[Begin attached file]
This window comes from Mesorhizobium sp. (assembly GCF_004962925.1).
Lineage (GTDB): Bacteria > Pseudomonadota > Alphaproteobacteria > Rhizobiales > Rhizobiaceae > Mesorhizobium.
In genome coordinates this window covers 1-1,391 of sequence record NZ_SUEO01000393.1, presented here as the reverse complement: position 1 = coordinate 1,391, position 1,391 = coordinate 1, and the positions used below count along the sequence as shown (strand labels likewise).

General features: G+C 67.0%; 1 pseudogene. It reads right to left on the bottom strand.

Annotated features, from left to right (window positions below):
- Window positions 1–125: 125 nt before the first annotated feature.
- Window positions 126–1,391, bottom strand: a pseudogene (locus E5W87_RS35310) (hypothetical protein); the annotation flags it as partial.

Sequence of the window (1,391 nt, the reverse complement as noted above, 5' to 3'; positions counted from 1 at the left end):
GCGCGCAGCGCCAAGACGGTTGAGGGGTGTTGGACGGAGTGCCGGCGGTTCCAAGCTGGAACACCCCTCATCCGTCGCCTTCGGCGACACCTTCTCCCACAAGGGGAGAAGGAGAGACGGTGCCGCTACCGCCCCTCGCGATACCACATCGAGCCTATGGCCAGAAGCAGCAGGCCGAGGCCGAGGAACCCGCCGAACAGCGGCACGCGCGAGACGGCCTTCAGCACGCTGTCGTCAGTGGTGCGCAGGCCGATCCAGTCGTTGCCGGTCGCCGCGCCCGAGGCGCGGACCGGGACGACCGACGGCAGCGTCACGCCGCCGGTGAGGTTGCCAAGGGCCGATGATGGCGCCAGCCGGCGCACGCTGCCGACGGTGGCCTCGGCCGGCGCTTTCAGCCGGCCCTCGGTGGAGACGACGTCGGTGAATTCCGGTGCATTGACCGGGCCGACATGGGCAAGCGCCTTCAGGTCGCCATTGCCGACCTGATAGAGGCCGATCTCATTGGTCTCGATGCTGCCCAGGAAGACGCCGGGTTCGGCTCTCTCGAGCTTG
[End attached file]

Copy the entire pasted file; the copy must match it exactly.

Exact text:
This window comes from Mesorhizobium sp. (assembly GCF_004962925.1).
Lineage (GTDB): Bacteria > Pseudomonadota > Alphaproteobacteria > Rhizobiales > Rhizobiaceae > Mesorhizobium.
In genome coordinates this window covers 1-1,391 of sequence record NZ_SUEO01000393.1, presented here as the reverse complement: position 1 = coordinate 1,391, position 1,391 = coordinate 1, and the positions used below count along the sequence as shown (strand labels likewise).

General features: G+C 67.0%; 1 pseudogene. It reads right to left on the bottom strand.

Annotated features, from left to right (window positions below):
- Window positions 1–125: 125 nt before the first annotated feature.
- Window positions 126–1,391, bottom strand: a pseudogene (locus E5W87_RS35310) (hypothetical protein); the annotation flags it as partial.

Sequence of the window (1,391 nt, the reverse complement as noted above, 5' to 3'; positions counted from 1 at the left end):
GCGCGCAGCGCCAAGACGGTTGAGGGGTGTTGGACGGAGTGCCGGCGGTTCCAAGCTGGAACACCCCTCATCCGTCGCCTTCGGCGACACCTTCTCCCACAAGGGGAGAAGGAGAGACGGTGCCGCTACCGCCCCTCGCGATACCACATCGAGCCTATGGCCAGAAGCAGCAGGCCGAGGCCGAGGAACCCGCCGAACAGCGGCACGCGCGAGACGGCCTTCAGCACGCTGTCGTCAGTGGTGCGCAGGCCGATCCAGTCGTTGCCGGTCGCCGCGCCCGAGGCGCGGACCGGGACGACCGACGGCAGCGTCACGCCGCCGGTGAGGTTGCCAAGGGCCGATGATGGCGCCAGCCGGCGCACGCTGCCGACGGTGGCCTCGGCCGGCGCTTTCAGCCGGCCCTCGGTGGAGACGACGTCGGTGAATTCCGGTGCATTGACCGGGCCGACATGGGCAAGCGCCTTCAGGTCGCCATTGCCGACCTGATAGAGGCCGATCTCATTGGTCTCGATGCTGCCCAGGAAGACGCCGGGTTCGGCTCTCTCGAGCTTG